As they locked us into the gymnasium night after night, a slow burn fired in my belly. It was obvious that there was no rescue or relief for us, but our town was falling into disrepair as well. The soldiers on the ground didn’t bother digging jacks and the smell was quickly becoming overpowering. They let their garbage fall where it would, bonfires that had been kept burning without fail for months were pissed on and kicked over.

If they weren’t taking care of the town it was because they weren’t planning on staying. They wouldn’t bother turning us into a matched and malleable set of players if they were going to leave us here to rot. This meant that they plan on leaving. They plan on taking us with them. Somehow I don’t think that we will have pride of place within this regime.

I fear that they mean to enslave.


the chosen winner of last weeks Master Class entries was the cringe inducing creepy tale Weightless (  Angela chose Margret Atwood’s ‘The Handmaid’s Tale’ for this weeks prompt:  We slept in what had once been the gymnasium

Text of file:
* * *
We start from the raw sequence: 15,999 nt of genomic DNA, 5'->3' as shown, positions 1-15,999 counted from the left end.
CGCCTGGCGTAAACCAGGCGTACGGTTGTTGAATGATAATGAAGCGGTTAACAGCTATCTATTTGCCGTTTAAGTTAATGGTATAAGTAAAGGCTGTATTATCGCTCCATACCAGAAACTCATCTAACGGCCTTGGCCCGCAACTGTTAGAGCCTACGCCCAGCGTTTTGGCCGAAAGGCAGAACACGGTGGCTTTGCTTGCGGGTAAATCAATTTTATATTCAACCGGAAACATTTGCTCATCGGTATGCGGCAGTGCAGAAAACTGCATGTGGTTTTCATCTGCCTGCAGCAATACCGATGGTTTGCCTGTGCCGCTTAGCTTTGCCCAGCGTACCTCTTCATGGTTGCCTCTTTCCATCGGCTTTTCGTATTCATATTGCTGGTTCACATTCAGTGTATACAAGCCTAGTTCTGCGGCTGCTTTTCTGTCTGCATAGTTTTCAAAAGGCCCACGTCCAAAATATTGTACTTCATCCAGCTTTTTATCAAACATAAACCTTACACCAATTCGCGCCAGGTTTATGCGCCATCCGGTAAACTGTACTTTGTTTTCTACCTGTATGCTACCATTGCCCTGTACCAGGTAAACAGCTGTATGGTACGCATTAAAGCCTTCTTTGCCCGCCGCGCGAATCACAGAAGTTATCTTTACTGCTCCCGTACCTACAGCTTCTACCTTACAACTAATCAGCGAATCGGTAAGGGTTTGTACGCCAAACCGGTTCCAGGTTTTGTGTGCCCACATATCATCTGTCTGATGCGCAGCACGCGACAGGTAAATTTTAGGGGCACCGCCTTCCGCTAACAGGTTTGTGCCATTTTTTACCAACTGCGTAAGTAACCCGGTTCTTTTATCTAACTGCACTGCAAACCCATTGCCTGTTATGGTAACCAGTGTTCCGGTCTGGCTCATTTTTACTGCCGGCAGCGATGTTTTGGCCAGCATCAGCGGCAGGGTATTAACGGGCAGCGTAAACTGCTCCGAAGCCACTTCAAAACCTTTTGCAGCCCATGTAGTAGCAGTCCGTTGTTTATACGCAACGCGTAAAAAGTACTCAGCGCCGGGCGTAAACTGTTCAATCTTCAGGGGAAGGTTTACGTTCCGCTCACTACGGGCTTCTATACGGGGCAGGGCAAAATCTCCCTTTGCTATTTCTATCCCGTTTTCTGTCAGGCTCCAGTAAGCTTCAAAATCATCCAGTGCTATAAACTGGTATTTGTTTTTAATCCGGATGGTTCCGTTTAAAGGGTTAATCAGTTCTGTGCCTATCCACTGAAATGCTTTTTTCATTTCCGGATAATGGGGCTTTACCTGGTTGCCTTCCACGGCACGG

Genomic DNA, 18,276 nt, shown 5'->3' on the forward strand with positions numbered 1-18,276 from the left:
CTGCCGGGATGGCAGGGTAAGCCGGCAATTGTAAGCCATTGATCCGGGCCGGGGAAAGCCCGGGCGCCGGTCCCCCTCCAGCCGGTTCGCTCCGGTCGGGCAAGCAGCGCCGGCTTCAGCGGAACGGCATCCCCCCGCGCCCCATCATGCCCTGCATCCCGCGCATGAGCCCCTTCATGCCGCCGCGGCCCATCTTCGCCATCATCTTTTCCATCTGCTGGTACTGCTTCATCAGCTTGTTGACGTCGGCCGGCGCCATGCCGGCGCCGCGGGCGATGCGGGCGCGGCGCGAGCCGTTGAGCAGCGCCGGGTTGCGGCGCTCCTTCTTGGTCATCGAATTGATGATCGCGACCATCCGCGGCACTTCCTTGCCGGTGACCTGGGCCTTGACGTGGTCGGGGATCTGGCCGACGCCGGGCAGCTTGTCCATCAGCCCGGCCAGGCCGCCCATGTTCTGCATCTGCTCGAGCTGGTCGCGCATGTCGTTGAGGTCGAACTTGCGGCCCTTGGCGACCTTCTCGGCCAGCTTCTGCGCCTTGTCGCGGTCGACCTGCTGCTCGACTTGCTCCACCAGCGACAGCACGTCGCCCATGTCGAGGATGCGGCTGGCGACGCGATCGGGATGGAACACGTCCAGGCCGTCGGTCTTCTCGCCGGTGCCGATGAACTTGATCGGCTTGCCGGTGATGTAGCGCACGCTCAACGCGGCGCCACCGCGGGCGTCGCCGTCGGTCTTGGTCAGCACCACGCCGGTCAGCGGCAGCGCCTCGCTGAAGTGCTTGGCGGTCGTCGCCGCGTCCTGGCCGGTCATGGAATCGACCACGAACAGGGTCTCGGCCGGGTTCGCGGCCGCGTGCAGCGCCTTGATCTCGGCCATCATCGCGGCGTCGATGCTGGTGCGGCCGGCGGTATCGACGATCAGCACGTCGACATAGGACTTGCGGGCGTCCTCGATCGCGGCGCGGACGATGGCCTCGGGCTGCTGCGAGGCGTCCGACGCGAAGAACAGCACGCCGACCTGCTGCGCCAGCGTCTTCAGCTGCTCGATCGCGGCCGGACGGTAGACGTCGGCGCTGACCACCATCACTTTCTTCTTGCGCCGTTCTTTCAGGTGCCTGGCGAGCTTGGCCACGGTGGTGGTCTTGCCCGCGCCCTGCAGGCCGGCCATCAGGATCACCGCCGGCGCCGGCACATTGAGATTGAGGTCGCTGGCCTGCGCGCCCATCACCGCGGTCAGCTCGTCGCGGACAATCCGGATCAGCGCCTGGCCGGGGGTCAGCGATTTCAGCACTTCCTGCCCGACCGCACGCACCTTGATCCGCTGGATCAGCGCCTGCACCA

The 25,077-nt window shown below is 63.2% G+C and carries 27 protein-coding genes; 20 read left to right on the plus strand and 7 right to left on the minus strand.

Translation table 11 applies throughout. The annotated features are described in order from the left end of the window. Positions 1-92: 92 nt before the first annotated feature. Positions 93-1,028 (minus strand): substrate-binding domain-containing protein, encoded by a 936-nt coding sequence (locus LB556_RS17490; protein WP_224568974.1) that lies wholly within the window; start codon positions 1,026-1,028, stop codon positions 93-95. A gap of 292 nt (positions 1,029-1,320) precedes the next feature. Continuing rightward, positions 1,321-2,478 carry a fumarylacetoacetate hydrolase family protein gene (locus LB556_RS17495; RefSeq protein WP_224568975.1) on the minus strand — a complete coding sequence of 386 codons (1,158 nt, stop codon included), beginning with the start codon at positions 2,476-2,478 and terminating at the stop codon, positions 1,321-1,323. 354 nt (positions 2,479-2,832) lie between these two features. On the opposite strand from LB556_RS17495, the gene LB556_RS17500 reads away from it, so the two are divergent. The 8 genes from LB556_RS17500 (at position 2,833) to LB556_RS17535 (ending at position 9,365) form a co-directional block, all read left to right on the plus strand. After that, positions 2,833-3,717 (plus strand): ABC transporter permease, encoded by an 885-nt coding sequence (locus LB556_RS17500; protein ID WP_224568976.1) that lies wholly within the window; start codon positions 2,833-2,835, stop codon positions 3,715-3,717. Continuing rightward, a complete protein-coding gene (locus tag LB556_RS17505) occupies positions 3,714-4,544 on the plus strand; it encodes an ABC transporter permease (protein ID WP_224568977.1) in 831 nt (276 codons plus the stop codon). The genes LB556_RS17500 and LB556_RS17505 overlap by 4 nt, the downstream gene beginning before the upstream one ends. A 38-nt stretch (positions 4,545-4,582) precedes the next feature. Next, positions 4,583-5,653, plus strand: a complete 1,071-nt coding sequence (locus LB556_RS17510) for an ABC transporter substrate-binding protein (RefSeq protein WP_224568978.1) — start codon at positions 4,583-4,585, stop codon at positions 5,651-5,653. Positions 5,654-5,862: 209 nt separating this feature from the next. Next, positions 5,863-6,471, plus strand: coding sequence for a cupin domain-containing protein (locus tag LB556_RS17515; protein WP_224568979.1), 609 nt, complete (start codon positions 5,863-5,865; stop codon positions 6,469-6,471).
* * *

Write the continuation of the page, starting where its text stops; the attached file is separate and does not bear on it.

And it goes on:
i introduced the Lark Council in the very first Master Class, and visited it once after that, and now this one makes three.  it’s not a cohesive continuation yet, just snippets that pop into my head.  one day i’ll figure out how to link and tab and all that fun stuff so i can make it easy for anyone who wanted to maybe go back and read other stuff…one day…. 🙂Storch-Badge-Master

Categories: Fiction, The Lark Council | Tags: , , , , | 18 Comments

The Song of the Specter

the mandolin player